Then there’s the practical consideration: no one’s bothered to organise the ESL teachers. Someone needs to organise a collective response to their working conditions, which is a difficult task when teachers are so spread out. Perhaps it’s time the MTU started a branch that met in a foreigner’s bar?
Finally, the Korean organised Left wasn’t that visible. The militant NGO People’s Solidarity for Social Progress had banners, and All Together brought out big numbers. But the Korean Confederation of Trade Unions, while they sent their President, didn’t mobilize any of their members. This is apparently one of the problems of the Korean Left: it’s nationalist, focused on reunification alone, which means that while it pays lip-service and makes donations, it won’t get actively involved in migrant rights’ struggles. I’d love to be corrected on this point, but if true it’s a serious problem. It lets the ruling class divide workers along national/ethnic lines, using migrant workers as a threat to the jobs of Koreans, and using Korean chauvinism as a threat to the stability of migrant workers.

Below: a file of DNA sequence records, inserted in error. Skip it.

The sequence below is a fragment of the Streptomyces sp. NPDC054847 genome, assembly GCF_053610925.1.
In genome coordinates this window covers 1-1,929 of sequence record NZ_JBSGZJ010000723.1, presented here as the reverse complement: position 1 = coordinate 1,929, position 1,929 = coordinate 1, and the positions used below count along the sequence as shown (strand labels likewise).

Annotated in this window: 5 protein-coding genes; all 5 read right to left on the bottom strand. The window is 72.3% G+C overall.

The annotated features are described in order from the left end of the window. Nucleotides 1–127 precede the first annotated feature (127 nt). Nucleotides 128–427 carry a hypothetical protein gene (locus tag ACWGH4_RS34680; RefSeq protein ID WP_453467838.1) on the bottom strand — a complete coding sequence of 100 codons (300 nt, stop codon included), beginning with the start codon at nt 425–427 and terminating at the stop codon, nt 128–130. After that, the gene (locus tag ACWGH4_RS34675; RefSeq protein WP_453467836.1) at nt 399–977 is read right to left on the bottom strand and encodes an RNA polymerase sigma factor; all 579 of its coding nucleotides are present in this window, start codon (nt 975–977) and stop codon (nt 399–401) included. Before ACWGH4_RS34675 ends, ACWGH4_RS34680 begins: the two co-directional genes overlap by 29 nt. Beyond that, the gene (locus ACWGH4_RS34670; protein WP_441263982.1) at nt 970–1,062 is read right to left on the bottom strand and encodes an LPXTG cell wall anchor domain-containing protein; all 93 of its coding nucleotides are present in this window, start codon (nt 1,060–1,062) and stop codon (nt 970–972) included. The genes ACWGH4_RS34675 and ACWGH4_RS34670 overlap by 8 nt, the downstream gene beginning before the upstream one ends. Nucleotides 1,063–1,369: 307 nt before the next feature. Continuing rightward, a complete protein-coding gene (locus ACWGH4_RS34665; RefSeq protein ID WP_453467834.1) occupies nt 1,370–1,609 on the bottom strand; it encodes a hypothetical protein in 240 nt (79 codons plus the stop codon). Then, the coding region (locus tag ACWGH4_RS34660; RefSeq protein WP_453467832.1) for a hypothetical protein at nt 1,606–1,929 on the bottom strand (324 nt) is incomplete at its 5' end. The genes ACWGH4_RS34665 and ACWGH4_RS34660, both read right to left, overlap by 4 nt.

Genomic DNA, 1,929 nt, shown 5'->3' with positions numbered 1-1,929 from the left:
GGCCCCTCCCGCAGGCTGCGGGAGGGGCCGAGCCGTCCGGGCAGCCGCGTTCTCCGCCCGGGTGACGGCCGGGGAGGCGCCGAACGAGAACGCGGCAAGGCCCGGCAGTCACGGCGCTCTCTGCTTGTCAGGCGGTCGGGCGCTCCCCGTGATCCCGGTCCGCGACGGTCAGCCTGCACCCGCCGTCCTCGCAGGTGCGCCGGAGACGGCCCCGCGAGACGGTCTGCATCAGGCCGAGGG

Despite these concerns, I was seriously impressed at the enthusiasm and political knowledge of these workers. The music group, which made up in enthusiasm what they lacked in finesse, explained that they can only practice after work. I’ve done factory labour, it doesn’t make you want to play an instrument. The fact that these people can work and then fight for their dignity is incredibly inspiring.
Myongdong, premier shopping area north of the river, briefly filled with demonstrators instead of shoppers: